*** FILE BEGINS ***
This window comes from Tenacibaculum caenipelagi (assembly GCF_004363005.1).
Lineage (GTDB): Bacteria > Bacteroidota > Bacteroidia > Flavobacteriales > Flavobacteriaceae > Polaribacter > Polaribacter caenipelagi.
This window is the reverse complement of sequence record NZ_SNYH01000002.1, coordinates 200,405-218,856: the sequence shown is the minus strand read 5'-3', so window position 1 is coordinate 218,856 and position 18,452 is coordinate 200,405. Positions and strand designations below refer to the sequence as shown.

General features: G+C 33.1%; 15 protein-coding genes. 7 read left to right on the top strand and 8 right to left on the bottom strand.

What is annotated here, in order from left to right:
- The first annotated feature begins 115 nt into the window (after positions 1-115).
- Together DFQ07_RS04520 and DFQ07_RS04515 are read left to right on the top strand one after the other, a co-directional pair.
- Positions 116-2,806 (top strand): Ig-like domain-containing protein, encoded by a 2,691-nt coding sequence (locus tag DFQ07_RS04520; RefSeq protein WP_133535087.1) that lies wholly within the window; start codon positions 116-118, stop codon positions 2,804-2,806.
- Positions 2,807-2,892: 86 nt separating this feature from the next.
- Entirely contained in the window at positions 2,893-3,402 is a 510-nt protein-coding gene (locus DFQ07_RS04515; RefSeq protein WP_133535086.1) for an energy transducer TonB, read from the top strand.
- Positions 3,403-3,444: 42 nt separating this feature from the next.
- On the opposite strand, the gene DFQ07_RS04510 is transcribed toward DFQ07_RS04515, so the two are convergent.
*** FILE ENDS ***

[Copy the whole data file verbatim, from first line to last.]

This window comes from Tenacibaculum caenipelagi (assembly GCF_004363005.1).
Lineage (GTDB): Bacteria > Bacteroidota > Bacteroidia > Flavobacteriales > Flavobacteriaceae > Polaribacter > Polaribacter caenipelagi.
This window is the reverse complement of sequence record NZ_SNYH01000002.1, coordinates 200,405-218,856: the sequence shown is the minus strand read 5'-3', so window position 1 is coordinate 218,856 and position 18,452 is coordinate 200,405. Positions and strand designations below refer to the sequence as shown.

General features: G+C 33.1%; 15 protein-coding genes. 7 read left to right on the top strand and 8 right to left on the bottom strand.

What is annotated here, in order from left to right:
- The first annotated feature begins 115 nt into the window (after positions 1-115).
- Together DFQ07_RS04520 and DFQ07_RS04515 are read left to right on the top strand one after the other, a co-directional pair.
- Positions 116-2,806 (top strand): Ig-like domain-containing protein, encoded by a 2,691-nt coding sequence (locus tag DFQ07_RS04520; RefSeq protein WP_133535087.1) that lies wholly within the window; start codon positions 116-118, stop codon positions 2,804-2,806.
- Positions 2,807-2,892: 86 nt separating this feature from the next.
- Entirely contained in the window at positions 2,893-3,402 is a 510-nt protein-coding gene (locus DFQ07_RS04515; RefSeq protein WP_133535086.1) for an energy transducer TonB, read from the top strand.
- Positions 3,403-3,444: 42 nt separating this feature from the next.
- On the opposite strand, the gene DFQ07_RS04510 is transcribed toward DFQ07_RS04515, so the two are convergent.